Seattle’s chief road engineer Dongho Chang, next to Broadway’s new protected bike lane. Photo via the Green Lane Project on Facebook.
When activists painted a guerrilla bike lane in Seattle, they didn’t expect a traffic engineer to thank them. But that’s what Seattle traffic engineer Dongho Chang did, commending for bringing attention to the safety issue — and then installing a more permanent treatment soon after. Chang spoke with the National Complete Streets Coalition about a few of the Seattle Department of Transportation’s signature projects, the inspiration for his work, and what he’s learned in 25 years of traffic engineering.
National Complete Streets Coalition: Tell us a little bit about yourself, what drew you to this work?
I grew up in a suburban area of Seattle and Tacoma, and went to college at the University of Washington, which is in a very urban area. My college counselor took me downtown to show me what a big city looks like, and I was just blown away by the vibrancy, density, and the huge skyscrapers. I was primarily interested in civil engineering, and interested in transportation, but then I had this amazing professor, Fred Mannering, who just loved the topic. I think every student that was in his class was infected by his enthusiasm. I wanted to do what I could to improve our ability to function as a society and to be really thoughtful about our impact to the environment.
How did you first start to use Complete Streets approaches?
Most of my career was working at the state Department of Transportation. I worked there for almost 16 years. The agency was cutting-edge in how the organization functioned and the things that they did with the existing infrastructure, but the mission was really about moving vehicles on highways and interstates. I saw the consequences of making things more efficient. Solving the congestion problem made it worse because it allowed more development to occur.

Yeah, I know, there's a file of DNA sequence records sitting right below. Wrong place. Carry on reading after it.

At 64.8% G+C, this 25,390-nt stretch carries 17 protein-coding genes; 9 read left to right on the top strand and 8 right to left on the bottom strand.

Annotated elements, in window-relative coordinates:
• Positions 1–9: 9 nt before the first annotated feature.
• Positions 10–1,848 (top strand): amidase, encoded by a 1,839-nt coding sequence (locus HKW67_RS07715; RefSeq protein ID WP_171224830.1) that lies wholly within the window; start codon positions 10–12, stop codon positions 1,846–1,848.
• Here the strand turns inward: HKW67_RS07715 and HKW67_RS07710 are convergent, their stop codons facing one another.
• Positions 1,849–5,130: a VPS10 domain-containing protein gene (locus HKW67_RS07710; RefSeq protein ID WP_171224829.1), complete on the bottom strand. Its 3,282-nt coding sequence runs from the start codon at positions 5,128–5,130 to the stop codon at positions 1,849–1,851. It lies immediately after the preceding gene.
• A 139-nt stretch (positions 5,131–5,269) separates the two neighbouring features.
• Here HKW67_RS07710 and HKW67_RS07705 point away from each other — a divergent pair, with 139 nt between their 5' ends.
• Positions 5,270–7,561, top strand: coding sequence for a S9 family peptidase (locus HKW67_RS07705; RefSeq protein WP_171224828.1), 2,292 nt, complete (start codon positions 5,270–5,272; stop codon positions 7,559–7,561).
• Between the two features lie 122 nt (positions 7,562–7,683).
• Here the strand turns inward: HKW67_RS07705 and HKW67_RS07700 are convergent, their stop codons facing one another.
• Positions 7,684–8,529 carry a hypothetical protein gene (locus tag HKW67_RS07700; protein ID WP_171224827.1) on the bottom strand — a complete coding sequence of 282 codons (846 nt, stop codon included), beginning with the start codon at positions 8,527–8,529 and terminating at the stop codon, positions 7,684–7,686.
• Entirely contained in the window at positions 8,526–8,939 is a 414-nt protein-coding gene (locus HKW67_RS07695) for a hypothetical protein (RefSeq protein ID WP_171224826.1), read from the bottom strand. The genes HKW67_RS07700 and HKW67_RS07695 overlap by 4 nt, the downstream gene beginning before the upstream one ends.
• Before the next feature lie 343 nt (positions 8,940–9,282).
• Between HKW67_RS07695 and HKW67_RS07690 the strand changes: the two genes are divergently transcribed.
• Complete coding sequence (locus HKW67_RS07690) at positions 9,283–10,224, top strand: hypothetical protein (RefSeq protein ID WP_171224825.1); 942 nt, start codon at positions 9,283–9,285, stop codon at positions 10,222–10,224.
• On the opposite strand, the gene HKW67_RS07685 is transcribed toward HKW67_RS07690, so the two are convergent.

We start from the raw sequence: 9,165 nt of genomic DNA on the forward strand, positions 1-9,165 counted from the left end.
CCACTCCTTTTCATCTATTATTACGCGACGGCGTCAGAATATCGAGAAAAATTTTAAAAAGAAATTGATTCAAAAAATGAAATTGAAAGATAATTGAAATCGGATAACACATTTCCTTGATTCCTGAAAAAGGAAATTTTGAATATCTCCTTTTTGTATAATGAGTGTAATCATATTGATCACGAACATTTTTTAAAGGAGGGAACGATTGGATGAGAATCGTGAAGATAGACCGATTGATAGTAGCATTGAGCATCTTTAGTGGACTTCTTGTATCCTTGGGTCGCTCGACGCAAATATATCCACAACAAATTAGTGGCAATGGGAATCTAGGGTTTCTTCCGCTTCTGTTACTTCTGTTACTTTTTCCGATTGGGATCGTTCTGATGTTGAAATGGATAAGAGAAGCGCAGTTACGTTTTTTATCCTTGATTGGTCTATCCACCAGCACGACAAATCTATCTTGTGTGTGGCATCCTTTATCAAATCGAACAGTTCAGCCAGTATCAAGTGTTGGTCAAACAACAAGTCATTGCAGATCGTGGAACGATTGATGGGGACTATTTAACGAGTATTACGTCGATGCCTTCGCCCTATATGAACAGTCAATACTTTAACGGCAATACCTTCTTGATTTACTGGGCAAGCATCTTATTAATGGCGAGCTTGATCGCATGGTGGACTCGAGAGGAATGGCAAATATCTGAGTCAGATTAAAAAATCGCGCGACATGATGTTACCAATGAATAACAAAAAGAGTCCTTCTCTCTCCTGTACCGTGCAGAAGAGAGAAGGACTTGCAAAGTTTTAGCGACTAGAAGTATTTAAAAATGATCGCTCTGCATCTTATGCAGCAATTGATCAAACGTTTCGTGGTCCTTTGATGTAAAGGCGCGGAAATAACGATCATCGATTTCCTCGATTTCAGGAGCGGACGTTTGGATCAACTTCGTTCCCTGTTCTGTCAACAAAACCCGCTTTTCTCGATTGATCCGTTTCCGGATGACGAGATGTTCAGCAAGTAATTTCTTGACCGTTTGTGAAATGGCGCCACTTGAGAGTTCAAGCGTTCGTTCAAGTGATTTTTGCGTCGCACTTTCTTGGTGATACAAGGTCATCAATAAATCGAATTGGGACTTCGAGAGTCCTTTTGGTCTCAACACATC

I was interested in how to influence policymakers to make better decisions. I got a masters degree in public administration, but I quickly realized that the agency that I was working for did not include influencing policy in its mission in any way. I wound up working for a smaller city, the City of Everett, as a traffic engineer. Everett is an amazing city. It had a comprehensive understanding of how land use, water, and transit service providers can work together. It was a great city to work for, but my heart was in Seattle. An opportunity came up at Seattle’s Department of Transportation, so I applied, and I am very fortunate to be here.
It’s an incredible time to be in Seattle. There’s amazing opportunity, and our population is growing by leaps and bounds. In the last ten years, we’ve grown by 11%, but people are driving less and traffic volumes have decreased in that time by 10%. Transit ridership has risen by 40%. We’re so constrained by our geography, but people are biking and really allowing our economy to grow by taking the bus.
What would you consider the hallmarks of your community’s Complete Streets initiative?
Almost a third of Seattle’s land mass is city public right-of-way, or streets. We’re the largest property owners in the city!
There was a recognition there wasn’t enough gathering space to meet our growing needs, so the community voted for a levy to require acquire more space. If you think about purchasing property downtown, park space is a very, very expensive proposition, and would probably take up the entire levy. So we tried to come up with an innovative approach. In partnership with Seattle’s Parks and Recreation department, we created a flexible street along a four-block parcel called Bell Street Boulevard Park. The community along Bell Street had already identified a need for a gathering space.
There are some streets that can still handle the necessary traffic volumes, but can be repurposed and have a different feel. We created a 10-foot travel lane that meanders through these four blocks; it was really just a texture and color change. The space is curb-less, except for areas where we created curb bump-outs that protect the plants. We signed a memorandum of agreement so that the Parks and Recreation Department maintains the greenery in the space, that’s what they do well.